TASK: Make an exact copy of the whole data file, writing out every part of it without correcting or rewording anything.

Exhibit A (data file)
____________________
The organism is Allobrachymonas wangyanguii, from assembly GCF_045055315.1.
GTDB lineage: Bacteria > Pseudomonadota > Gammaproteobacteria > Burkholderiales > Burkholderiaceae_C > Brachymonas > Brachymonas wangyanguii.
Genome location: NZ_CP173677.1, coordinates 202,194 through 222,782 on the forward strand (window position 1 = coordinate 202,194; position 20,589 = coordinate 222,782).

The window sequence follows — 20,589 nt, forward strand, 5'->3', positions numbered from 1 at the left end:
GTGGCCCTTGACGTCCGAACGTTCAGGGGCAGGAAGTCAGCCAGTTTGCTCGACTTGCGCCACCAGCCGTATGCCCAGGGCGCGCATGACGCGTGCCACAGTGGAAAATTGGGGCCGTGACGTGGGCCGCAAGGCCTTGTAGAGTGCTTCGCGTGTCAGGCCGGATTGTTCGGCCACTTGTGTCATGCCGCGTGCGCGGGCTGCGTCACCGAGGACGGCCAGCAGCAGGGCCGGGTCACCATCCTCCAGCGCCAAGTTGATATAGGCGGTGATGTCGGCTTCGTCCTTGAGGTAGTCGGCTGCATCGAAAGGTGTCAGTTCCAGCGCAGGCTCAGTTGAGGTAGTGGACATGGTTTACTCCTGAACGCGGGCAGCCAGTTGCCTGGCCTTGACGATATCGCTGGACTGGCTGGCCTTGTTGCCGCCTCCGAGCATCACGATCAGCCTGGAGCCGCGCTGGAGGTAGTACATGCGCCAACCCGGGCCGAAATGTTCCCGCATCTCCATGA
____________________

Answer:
The organism is Allobrachymonas wangyanguii, from assembly GCF_045055315.1.
GTDB lineage: Bacteria > Pseudomonadota > Gammaproteobacteria > Burkholderiales > Burkholderiaceae_C > Brachymonas > Brachymonas wangyanguii.
Genome location: NZ_CP173677.1, coordinates 202,194 through 222,782 on the forward strand (window position 1 = coordinate 202,194; position 20,589 = coordinate 222,782).

The window sequence follows — 20,589 nt, forward strand, 5'->3', positions numbered from 1 at the left end:
GTGGCCCTTGACGTCCGAACGTTCAGGGGCAGGAAGTCAGCCAGTTTGCTCGACTTGCGCCACCAGCCGTATGCCCAGGGCGCGCATGACGCGTGCCACAGTGGAAAATTGGGGCCGTGACGTGGGCCGCAAGGCCTTGTAGAGTGCTTCGCGTGTCAGGCCGGATTGTTCGGCCACTTGTGTCATGCCGCGTGCGCGGGCTGCGTCACCGAGGACGGCCAGCAGCAGGGCCGGGTCACCATCCTCCAGCGCCAAGTTGATATAGGCGGTGATGTCGGCTTCGTCCTTGAGGTAGTCGGCTGCATCGAAAGGTGTCAGTTCCAGCGCAGGCTCAGTTGAGGTAGTGGACATGGTTTACTCCTGAACGCGGGCAGCCAGTTGCCTGGCCTTGACGATATCGCTGGACTGGCTGGCCTTGTTGCCGCCTCCGAGCATCACGATCAGCCTGGAGCCGCGCTGGAGGTAGTACATGCGCCAACCCGGGCCGAAATGTTCCCGCATCTCCATGA